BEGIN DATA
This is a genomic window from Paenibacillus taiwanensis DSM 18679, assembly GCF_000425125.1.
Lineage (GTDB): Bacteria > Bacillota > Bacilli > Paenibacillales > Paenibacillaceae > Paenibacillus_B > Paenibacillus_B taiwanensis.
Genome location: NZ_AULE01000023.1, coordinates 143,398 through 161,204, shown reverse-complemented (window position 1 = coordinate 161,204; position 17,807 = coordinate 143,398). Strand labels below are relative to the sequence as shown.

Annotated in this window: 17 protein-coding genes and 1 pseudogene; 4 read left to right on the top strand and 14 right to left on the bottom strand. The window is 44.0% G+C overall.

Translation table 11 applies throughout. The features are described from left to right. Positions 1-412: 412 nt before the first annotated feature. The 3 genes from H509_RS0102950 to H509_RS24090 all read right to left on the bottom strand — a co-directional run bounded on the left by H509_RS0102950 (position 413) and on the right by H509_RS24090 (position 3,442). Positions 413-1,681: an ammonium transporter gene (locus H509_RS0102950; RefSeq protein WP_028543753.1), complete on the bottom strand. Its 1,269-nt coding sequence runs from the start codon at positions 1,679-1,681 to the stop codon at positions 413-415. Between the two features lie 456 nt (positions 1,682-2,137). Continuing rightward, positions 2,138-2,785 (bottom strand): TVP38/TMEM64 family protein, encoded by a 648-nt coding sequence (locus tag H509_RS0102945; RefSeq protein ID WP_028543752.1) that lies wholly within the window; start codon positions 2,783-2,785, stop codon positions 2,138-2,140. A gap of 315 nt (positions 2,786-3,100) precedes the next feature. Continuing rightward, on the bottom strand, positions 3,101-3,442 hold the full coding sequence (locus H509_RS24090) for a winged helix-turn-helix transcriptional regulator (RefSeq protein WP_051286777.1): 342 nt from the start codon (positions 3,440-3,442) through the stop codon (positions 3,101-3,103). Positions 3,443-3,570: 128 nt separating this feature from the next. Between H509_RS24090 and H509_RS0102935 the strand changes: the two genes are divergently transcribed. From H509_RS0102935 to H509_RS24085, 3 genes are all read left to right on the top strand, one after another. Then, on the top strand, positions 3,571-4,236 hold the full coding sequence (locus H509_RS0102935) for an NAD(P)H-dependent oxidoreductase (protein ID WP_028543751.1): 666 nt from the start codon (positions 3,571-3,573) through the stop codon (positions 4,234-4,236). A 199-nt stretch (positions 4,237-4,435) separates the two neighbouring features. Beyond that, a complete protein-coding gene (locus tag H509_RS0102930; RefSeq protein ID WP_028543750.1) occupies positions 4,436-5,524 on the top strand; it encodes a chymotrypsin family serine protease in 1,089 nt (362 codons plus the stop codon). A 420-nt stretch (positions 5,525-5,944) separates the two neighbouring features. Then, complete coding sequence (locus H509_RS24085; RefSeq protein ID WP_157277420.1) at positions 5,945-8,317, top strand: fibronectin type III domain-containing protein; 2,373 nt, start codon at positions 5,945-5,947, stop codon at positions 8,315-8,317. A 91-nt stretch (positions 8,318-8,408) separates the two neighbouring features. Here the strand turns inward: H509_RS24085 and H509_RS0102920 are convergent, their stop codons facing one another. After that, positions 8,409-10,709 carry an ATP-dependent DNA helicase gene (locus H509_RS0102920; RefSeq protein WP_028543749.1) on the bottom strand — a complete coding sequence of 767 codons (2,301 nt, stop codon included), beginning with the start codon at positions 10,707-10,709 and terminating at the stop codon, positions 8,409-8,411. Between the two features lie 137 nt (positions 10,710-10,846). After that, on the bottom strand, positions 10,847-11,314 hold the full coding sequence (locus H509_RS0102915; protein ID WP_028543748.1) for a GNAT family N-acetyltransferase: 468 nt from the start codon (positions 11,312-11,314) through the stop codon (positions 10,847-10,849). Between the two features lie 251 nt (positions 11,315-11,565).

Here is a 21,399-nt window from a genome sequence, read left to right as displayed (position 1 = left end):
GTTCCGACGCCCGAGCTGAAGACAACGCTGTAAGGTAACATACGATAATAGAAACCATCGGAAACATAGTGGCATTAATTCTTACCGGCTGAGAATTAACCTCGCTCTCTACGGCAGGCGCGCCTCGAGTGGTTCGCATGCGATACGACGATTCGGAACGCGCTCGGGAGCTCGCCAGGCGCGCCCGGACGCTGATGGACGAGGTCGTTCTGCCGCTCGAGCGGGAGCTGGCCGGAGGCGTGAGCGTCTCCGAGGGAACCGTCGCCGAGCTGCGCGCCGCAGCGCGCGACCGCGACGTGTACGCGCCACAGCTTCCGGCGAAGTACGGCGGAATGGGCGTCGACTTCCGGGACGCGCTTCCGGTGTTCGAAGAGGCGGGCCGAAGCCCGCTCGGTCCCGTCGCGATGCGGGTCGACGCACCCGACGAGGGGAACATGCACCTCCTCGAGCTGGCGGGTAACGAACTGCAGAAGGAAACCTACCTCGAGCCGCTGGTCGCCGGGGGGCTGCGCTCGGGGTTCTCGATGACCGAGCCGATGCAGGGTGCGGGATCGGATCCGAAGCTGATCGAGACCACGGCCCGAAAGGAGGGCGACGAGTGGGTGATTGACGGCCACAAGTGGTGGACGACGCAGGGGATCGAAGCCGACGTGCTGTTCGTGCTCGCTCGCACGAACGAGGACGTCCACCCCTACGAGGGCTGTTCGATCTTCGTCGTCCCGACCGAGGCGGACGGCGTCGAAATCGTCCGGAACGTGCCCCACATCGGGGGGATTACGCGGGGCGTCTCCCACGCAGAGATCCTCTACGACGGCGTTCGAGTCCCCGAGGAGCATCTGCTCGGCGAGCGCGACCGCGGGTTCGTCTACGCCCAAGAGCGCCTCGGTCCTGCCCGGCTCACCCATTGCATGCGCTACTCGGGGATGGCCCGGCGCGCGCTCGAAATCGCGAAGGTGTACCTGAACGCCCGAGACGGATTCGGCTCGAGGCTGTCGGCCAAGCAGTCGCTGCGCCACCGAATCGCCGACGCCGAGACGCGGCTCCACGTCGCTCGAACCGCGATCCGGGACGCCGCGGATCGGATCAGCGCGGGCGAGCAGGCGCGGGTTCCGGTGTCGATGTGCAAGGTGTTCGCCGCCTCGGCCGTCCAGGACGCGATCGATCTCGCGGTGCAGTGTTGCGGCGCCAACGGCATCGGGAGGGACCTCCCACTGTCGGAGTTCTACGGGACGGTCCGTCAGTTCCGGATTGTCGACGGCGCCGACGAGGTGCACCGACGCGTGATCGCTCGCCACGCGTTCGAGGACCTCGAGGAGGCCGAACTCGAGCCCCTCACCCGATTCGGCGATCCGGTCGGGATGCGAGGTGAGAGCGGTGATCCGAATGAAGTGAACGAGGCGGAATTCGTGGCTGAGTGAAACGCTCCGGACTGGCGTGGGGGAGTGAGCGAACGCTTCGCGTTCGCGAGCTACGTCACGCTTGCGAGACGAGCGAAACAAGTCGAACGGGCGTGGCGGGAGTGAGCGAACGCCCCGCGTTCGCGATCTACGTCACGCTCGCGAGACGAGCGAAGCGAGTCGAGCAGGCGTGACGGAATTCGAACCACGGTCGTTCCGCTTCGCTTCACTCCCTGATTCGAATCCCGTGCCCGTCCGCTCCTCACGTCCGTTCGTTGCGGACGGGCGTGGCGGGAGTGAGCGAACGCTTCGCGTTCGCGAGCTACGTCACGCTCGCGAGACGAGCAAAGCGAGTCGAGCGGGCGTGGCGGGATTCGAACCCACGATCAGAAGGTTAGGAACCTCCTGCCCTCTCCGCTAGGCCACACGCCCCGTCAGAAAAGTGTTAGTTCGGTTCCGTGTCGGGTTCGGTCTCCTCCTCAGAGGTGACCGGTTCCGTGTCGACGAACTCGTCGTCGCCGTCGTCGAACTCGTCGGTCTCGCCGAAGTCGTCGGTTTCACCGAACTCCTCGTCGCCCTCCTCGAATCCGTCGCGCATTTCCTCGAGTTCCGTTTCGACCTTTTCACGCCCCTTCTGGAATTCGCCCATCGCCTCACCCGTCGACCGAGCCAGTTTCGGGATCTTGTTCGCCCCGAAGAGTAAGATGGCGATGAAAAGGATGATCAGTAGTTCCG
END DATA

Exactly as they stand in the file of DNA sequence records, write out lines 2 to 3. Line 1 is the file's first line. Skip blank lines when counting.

Lineage (GTDB): Bacteria > Bacillota > Bacilli > Paenibacillales > Paenibacillaceae > Paenibacillus_B > Paenibacillus_B taiwanensis.
Genome location: NZ_AULE01000023.1, coordinates 143,398 through 161,204, shown reverse-complemented (window position 1 = coordinate 161,204; position 17,807 = coordinate 143,398). Strand labels below are relative to the sequence as shown.